Institution Type Private University
Is there a medical school? No
Is this a land-grant institution? Yes
Vivarium Director Dr. Philippe Baneux
Program Director Dr. Mary Martin
Who to Contact Dr. Mary Martin
Address CARE Annex, CVM, VRT T1-101 , Cornell University, Ithaca, NY  14853
Phone (607) 253-3520
Fax (607) 253-3527
Email mem235@cornell.edu

Vivarium Information

Vivarium Name Cornell Center for Animal Resources and Education (CARE)
Is the facility AAALAC accredited? Yes
Describe management structure 2-5 Administratively distinct vivaria
Describe the extent to which your facilities are centralized Animals housed in 5+ separate locations
Vivarium Square Feet 600,000
Summarize the nature of the animal population and the predominant types of clinical activities

Species include: Amphibians, Birds, Cats, Chickens and Quail, Cows, Dogs, Ducks, Fish, Goats, Guinea Pigs, Hamsters, Horses, Mice, Rabbits, Rats, Sheep, Swine, Voles, other rodent species.

Residents are responsible for clinical care, preventive medicine, and sentinel screening of all species and are mentored by ACLAM diplomates. Additional responsibilities include facility rounds, protocol review, pathology review, and all other aspects of laboratory animal medicine. Additional clinical training with primates occurs at a Primate Research Center (e.g., Yerkes or Wisconsin National Primate Research Center), pharmaceutical company (e.g., Pfizer, Novartis or GlaxoSmithKline ), and/or university (e.g., Yale, Johns Hopkins, or Tri-Institutional-NYC) with NHP colonies and research activities. Other laboratory animal species may be included at these institutions as well.

Number of Veterinarians in program 7
Number of ACLAM Diplomates in program 6
Number of Boarded Pathologists 2
Number of Other Boarded Veterinary Specialists 0
Number of necropsies/week in the veterinary unit 7
Number of surgical cases/week in the veterinary unit 3

Training Program Details

Is this program recognized by ACLAM? Yes
Does this program participate in the Veterinary Internship & Residency Matching Program (VIRMP)? Yes
Number of concurrent residents 3
How many residents/trainees have completed this program? 10
Of these, how many have subsequently become ACLAM Diplomates? 5
In what year did the program accept its first trainee? 2006
How many years are required to complete this program (residency only)? 3
Is formal coursework offered? Yes
Is a degree program associated with this residency? No
If yes, what degree(s)?
Which departments most commonly grant degree(s)?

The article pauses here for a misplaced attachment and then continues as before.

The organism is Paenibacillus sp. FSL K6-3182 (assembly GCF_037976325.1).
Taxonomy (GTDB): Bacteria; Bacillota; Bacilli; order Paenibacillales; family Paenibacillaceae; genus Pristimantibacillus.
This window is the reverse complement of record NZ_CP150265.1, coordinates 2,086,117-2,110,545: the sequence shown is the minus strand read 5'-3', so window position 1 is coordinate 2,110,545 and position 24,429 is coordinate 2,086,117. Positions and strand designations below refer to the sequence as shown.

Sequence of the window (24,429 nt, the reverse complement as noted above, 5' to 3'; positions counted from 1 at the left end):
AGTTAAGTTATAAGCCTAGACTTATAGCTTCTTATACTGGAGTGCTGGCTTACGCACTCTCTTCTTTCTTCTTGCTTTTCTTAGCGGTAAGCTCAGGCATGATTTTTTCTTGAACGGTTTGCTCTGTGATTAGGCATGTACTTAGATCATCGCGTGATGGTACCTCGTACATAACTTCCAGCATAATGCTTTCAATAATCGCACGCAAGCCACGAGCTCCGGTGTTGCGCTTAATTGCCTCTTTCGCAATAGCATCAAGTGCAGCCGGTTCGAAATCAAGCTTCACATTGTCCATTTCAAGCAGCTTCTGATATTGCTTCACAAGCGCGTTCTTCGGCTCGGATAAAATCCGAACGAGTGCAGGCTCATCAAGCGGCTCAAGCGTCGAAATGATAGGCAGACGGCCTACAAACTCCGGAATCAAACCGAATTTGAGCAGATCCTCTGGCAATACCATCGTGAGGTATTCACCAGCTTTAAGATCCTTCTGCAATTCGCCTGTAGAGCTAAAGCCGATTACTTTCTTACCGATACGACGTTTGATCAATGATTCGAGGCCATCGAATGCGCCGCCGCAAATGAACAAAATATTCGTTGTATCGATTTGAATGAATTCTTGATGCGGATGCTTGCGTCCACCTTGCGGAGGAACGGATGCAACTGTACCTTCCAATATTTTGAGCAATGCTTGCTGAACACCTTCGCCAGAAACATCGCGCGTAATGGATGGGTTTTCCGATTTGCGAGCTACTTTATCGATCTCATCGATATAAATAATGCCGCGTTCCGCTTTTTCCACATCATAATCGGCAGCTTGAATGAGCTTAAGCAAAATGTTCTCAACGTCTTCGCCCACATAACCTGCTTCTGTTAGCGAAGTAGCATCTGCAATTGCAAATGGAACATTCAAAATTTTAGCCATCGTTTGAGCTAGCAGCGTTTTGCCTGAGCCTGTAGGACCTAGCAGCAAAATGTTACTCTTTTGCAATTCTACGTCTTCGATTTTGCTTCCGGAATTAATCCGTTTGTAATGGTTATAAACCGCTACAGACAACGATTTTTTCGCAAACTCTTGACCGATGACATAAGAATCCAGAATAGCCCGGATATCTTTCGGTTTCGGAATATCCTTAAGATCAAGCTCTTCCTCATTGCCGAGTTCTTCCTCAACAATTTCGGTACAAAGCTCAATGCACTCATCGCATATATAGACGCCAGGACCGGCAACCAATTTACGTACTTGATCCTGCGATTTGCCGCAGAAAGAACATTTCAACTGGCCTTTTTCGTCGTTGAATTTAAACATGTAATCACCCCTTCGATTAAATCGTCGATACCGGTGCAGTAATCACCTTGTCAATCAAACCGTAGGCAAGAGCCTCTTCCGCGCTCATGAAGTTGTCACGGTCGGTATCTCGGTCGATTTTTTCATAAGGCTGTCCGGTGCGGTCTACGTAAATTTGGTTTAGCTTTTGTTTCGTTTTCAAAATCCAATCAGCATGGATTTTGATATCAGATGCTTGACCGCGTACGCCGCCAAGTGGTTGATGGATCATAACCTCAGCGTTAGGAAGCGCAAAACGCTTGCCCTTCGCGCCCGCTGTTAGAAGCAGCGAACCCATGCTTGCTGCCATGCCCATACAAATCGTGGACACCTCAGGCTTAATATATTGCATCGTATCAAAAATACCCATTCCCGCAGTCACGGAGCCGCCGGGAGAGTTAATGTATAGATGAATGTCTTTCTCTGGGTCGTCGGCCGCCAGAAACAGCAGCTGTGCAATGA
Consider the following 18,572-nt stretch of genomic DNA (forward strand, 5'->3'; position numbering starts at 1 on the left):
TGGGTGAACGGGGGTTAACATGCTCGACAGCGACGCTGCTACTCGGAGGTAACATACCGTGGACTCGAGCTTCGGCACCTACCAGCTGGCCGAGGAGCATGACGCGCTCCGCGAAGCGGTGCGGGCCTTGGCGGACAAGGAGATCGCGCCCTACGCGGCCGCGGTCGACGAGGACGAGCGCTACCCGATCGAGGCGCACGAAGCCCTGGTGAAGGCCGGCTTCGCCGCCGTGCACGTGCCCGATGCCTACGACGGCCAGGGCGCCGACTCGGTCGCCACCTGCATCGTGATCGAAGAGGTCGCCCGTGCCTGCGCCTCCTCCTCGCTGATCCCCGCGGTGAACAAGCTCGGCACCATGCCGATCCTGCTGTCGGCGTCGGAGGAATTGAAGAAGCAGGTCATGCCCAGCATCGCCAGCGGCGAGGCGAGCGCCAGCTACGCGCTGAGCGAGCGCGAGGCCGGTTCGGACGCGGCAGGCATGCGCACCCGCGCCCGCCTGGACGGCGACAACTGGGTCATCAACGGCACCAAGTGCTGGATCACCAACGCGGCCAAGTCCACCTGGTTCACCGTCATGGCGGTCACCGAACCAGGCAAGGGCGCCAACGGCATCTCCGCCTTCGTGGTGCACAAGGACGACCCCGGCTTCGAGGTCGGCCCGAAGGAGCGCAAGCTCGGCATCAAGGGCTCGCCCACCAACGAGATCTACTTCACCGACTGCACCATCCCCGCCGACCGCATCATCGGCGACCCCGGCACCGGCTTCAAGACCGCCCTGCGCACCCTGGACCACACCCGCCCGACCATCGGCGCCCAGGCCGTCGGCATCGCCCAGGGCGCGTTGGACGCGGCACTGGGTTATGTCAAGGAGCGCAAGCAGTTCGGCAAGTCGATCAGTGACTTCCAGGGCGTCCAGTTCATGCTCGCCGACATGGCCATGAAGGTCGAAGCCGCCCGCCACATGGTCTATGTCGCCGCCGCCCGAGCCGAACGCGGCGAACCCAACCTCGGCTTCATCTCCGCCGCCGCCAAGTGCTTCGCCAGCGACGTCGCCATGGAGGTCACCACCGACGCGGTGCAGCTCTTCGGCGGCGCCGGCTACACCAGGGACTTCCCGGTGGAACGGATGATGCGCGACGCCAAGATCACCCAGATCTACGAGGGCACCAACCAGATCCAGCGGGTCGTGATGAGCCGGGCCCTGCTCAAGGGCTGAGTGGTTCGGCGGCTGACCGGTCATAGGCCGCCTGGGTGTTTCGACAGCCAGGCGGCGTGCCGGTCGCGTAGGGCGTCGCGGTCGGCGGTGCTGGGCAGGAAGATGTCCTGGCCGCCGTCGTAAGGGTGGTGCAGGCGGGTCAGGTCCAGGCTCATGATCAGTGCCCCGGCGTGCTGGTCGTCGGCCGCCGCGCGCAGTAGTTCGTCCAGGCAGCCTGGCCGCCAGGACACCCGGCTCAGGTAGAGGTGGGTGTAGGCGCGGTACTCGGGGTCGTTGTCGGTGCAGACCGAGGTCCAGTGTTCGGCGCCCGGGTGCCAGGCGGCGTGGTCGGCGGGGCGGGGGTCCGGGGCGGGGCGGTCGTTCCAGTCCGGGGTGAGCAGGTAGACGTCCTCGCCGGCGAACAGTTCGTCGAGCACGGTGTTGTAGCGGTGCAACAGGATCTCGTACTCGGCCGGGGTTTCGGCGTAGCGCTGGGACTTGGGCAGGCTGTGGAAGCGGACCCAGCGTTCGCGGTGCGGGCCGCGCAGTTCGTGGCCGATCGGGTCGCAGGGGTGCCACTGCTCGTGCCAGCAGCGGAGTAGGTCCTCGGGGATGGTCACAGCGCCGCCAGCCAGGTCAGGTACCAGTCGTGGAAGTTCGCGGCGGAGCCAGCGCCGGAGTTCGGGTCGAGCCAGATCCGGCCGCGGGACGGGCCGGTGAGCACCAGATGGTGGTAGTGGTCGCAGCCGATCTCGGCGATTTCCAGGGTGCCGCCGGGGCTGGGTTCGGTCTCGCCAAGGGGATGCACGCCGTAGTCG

Give an overview of this program, describing its particular strengths and any unique aspects that are not addressed in any of the other sections

The Cornell Center for Animal Resources and Education (CARE) in Ithaca, NY is sponsoring an ACLAM-accredited laboratory animal medicine residency, beginning July 1, 2018. The objective of this 2.5-to-3 year residency program is to train graduate veterinarians for a career in laboratory animal medicine in a biomedical and agricultural research setting. The program provides residents with the knowledge and experiences necessary to achieve certification by the American College of Laboratory Animal Medicine (ACLAM), as outlined in the ACLAM Role Delineation Document.

Through a strong emphasis on clinical laboratory animal medicine, residents gain invaluable experience working side-by-side with ACLAM board-certified veterinarians in various on-campus and satellite facilities. Residents receive hands-on training to advance the humane care and responsible use of a myriad species of laboratory animals, including but not limited to mice, rats, guinea pigs, rabbits, nontraditional rodents, cats, dogs, swine, dairy and beef cattle, sheep, horses, poultry, and various aquatic/amphibian and avian species. The CARE residency program is unique in the breadth of species that it oversees and in its exposure to production animals via collaboration with the College of Agriculture and Life Sciences (CALS); this is a training niche that is offered in few programs but addresses a growing demand for lab animal medicine veterinarians experienced in the care and management of agricultural species. The successful candidate’s skill-set will also be developed in the diagnosis and treatment of common and unusual conditions encountered in laboratory animal species, communication with investigators and provision of veterinary support to researchers, knowledge of animal husbandry programs in biomedical and agricultural settings, veterinary roles and responsibilities within an Institutional Animal Care and Use Committee (IACUC) with IACUC membership as an alternate to the Attending Veterinarian, and the implementation of traditional and recently-developed animal models. Cornell has both large animal and small animal ABSL2 facilities, and a small animal BSL3 facility. A transgenic rodent core is instrumental in developing new animal models for a broad variety of medical conditions. An active aquatic core houses zebrafish and a variety of other fish species.

Research opportunities abound during the residency program and CARE’s relationship with the various laboratories within the Cornell research community ensure that the successful candidate can explore a wide range of research interests in pursuit of their first-author publication in a peer-reviewed journal. With special permission from the Director of Graduate Studies of Comparative Biomedical Sciences, opportunity also exists for participation in a concurrent master’s degree program on a case-by-case basis following laboratory rotations. This program allows for further development of the laboratory animal resident’s skill-set in areas such as grant proposal writing. For those interested in obtaining a PhD degree, preliminary rotations and coursework can be done while in the LAM residency, with full-time enrollment beginning after the completion of the residency training. Additional collaborative research projects also frequently become available and residents are encouraged to explore their research interests and to participate in multiple projects under supervision.